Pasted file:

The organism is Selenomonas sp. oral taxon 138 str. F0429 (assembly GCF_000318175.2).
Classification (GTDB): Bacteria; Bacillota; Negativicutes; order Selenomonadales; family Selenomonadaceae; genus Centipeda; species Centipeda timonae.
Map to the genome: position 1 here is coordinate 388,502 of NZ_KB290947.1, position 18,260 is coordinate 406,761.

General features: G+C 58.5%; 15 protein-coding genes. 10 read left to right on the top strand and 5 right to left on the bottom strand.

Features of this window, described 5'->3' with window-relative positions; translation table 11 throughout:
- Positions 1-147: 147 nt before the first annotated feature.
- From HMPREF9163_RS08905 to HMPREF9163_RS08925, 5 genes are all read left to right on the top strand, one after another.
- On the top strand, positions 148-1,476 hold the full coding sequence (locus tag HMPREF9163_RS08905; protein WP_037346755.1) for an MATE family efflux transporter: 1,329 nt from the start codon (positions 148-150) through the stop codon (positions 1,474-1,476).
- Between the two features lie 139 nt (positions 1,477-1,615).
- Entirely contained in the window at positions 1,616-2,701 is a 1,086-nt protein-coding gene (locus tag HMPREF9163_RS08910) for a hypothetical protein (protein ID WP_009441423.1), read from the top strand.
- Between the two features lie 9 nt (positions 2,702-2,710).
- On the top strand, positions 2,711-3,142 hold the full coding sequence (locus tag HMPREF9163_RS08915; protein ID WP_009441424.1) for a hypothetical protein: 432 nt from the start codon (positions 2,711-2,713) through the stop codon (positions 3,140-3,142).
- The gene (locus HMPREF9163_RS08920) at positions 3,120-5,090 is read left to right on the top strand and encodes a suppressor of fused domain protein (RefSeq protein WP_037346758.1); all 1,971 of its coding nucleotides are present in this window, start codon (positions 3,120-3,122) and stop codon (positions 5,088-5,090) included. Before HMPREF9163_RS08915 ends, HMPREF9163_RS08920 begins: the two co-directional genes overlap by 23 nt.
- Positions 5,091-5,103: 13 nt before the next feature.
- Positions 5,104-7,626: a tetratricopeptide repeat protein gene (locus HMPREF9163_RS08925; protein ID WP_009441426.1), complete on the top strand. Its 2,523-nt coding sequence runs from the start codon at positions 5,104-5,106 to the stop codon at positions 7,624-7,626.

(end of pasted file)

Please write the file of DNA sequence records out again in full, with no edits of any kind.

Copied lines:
The organism is Selenomonas sp. oral taxon 138 str. F0429 (assembly GCF_000318175.2).
Classification (GTDB): Bacteria; Bacillota; Negativicutes; order Selenomonadales; family Selenomonadaceae; genus Centipeda; species Centipeda timonae.
Map to the genome: position 1 here is coordinate 388,502 of NZ_KB290947.1, position 18,260 is coordinate 406,761.

General features: G+C 58.5%; 15 protein-coding genes. 10 read left to right on the top strand and 5 right to left on the bottom strand.

Features of this window, described 5'->3' with window-relative positions; translation table 11 throughout:
- Positions 1-147: 147 nt before the first annotated feature.
- From HMPREF9163_RS08905 to HMPREF9163_RS08925, 5 genes are all read left to right on the top strand, one after another.
- On the top strand, positions 148-1,476 hold the full coding sequence (locus tag HMPREF9163_RS08905; protein WP_037346755.1) for an MATE family efflux transporter: 1,329 nt from the start codon (positions 148-150) through the stop codon (positions 1,474-1,476).
- Between the two features lie 139 nt (positions 1,477-1,615).
- Entirely contained in the window at positions 1,616-2,701 is a 1,086-nt protein-coding gene (locus tag HMPREF9163_RS08910) for a hypothetical protein (protein ID WP_009441423.1), read from the top strand.
- Between the two features lie 9 nt (positions 2,702-2,710).
- On the top strand, positions 2,711-3,142 hold the full coding sequence (locus tag HMPREF9163_RS08915; protein ID WP_009441424.1) for a hypothetical protein: 432 nt from the start codon (positions 2,711-2,713) through the stop codon (positions 3,140-3,142).
- The gene (locus HMPREF9163_RS08920) at positions 3,120-5,090 is read left to right on the top strand and encodes a suppressor of fused domain protein (RefSeq protein WP_037346758.1); all 1,971 of its coding nucleotides are present in this window, start codon (positions 3,120-3,122) and stop codon (positions 5,088-5,090) included. Before HMPREF9163_RS08915 ends, HMPREF9163_RS08920 begins: the two co-directional genes overlap by 23 nt.
- Positions 5,091-5,103: 13 nt before the next feature.
- Positions 5,104-7,626: a tetratricopeptide repeat protein gene (locus HMPREF9163_RS08925; protein ID WP_009441426.1), complete on the top strand. Its 2,523-nt coding sequence runs from the start codon at positions 5,104-5,106 to the stop codon at positions 7,624-7,626.